China allows use of tiger, rhino products

Elias Hubbard
November 1, 2018

China's state council has unexpectedly reversed a 25-year ban on using tiger bones and rhinoceros horn for scientific and medical purposes, while promising stricter controls.

The State Council, China's cabinet, said in a policy directive that it would legalize the use of rhino horns and tiger bones for "medical research or in healing", but only by certified hospitals and doctors, and only from rhinos and tigers raised in captivity, excluding zoo animals.

China says it will allow trading in products made from endangered tigers and rhinos under "special circumstances", reversing a previous ban and bringing condemnation from conservation groups.

The World Wildlife Fund said the move to overturn the ban would have "devastating consequences globally" by allowing poachers and smugglers to hide behind legalized trade.

The announcement on Monday threatened to undermine President Xi Jinping's efforts to promote an image of China as a responsible environmental steward capable of tackling global issues such as climate change and air pollution. He added that the decision "comes completely out of the blue, and with no rationale".

"At a single stroke, China has shattered its reputation as a growing leader in conservation following its domestic ban on the sale of ivory at the start of the year", the group said. China's domestic ban, which went into effect this year, was widely applauded as a critical step in ending elephant poaching in Africa.

"In the midst of poaching crises, China should be working to stem demand, not condoning rhino horn and tiger bones in unproven medical treatments".

"This is a devastating blow to our ongoing work to save species from cruel exploitation and extinction, and we implore the Chinese government to reconsider".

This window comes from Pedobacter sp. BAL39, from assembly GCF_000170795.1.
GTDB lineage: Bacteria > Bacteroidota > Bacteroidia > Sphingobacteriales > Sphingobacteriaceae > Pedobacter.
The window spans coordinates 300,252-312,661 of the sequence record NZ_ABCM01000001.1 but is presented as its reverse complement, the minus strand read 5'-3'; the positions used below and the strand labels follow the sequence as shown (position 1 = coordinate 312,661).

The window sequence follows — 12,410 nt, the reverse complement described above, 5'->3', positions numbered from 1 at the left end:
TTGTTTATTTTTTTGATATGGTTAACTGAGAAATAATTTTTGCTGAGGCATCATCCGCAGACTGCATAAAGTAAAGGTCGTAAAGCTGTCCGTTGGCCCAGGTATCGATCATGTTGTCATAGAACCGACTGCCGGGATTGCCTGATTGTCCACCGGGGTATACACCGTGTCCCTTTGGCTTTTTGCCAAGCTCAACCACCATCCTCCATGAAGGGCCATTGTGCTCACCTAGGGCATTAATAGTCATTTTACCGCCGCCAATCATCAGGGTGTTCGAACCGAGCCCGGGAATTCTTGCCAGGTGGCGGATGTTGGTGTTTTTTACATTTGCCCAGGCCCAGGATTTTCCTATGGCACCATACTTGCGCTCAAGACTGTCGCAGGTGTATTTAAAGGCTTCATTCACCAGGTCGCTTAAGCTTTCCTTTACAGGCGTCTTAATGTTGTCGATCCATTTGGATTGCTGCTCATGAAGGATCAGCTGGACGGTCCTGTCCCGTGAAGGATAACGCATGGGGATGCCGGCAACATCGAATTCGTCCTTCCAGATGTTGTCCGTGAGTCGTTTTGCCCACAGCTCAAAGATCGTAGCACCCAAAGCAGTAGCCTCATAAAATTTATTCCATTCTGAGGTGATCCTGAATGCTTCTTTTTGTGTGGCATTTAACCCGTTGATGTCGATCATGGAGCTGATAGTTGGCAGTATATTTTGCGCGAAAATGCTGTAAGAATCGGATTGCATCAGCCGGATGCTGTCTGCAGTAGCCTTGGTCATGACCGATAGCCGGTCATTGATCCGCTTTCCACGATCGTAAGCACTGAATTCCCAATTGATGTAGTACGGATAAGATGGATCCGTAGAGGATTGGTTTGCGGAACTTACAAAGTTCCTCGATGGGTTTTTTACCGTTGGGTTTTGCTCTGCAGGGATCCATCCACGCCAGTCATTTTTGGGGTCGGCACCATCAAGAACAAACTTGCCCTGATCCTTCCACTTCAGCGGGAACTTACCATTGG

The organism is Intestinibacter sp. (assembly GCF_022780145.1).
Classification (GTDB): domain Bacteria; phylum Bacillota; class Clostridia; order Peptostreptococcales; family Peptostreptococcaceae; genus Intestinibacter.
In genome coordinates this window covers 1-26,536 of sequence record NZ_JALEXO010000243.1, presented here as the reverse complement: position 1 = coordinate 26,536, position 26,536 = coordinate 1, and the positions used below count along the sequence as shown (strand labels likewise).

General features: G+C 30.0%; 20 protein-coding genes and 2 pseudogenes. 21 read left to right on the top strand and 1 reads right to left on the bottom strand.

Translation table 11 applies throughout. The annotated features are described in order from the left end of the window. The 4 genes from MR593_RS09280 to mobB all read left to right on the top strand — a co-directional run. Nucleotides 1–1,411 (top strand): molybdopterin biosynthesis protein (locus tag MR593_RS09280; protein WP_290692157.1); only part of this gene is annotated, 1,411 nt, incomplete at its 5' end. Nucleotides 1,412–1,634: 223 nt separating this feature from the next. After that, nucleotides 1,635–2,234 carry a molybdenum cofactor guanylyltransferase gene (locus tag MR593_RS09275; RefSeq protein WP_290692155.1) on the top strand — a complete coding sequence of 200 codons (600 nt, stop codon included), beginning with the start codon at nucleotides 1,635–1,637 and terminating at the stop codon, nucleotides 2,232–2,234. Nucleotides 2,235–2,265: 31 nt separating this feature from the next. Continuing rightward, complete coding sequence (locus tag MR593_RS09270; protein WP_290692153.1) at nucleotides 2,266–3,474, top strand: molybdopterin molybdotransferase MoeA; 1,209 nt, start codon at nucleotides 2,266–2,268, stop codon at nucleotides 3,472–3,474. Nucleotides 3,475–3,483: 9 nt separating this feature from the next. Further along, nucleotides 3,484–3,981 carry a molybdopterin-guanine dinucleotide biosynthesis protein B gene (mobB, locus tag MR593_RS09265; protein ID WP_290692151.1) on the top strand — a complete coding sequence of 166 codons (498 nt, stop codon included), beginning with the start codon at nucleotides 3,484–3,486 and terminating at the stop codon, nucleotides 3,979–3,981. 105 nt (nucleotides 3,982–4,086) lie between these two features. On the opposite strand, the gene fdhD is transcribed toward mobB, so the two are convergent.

Both these products were removed from being used in traditional Chinese medicine in 1993, with the World Federation of Chinese Medicine Societies releasing a statement in 2010 urging members to not use parts of any endangered species.

Rhino horn and tiger products classified as "antiques" could be used in "cultural exchanges" with the approval of culture authorities, although they still may not be sold on the market or exchanged via the internet. Tiger bone, often turned into tiger bone wine or so-called glue, is thought to boost health, cure a range of ailments and increase virility for men. Experts note that raising tigers in farms is an incredibly expensive thing - a factor that may have prompted the government to open a legal market for the animal parts. The government hopes that Chinese medicine will win global acceptance alongside Western therapies.

Chinese state media claimed that the move would actually benefit animals by improving the monitoring of the trade.

The policy revision also runs counter to moves by traditional Chinese medicine groups to throw their weight behind conservation.

An estimated 3,890 tigers remain alive in the wild while studies put the population of wild rhinos at less than 30,000.

Illegal poaching has continued to thrive in China owing to a strong demand in the growingly affluent country, despite the 1993 ban aimed at halting the decline in animal stocks.

Other reports by Click Lancashire

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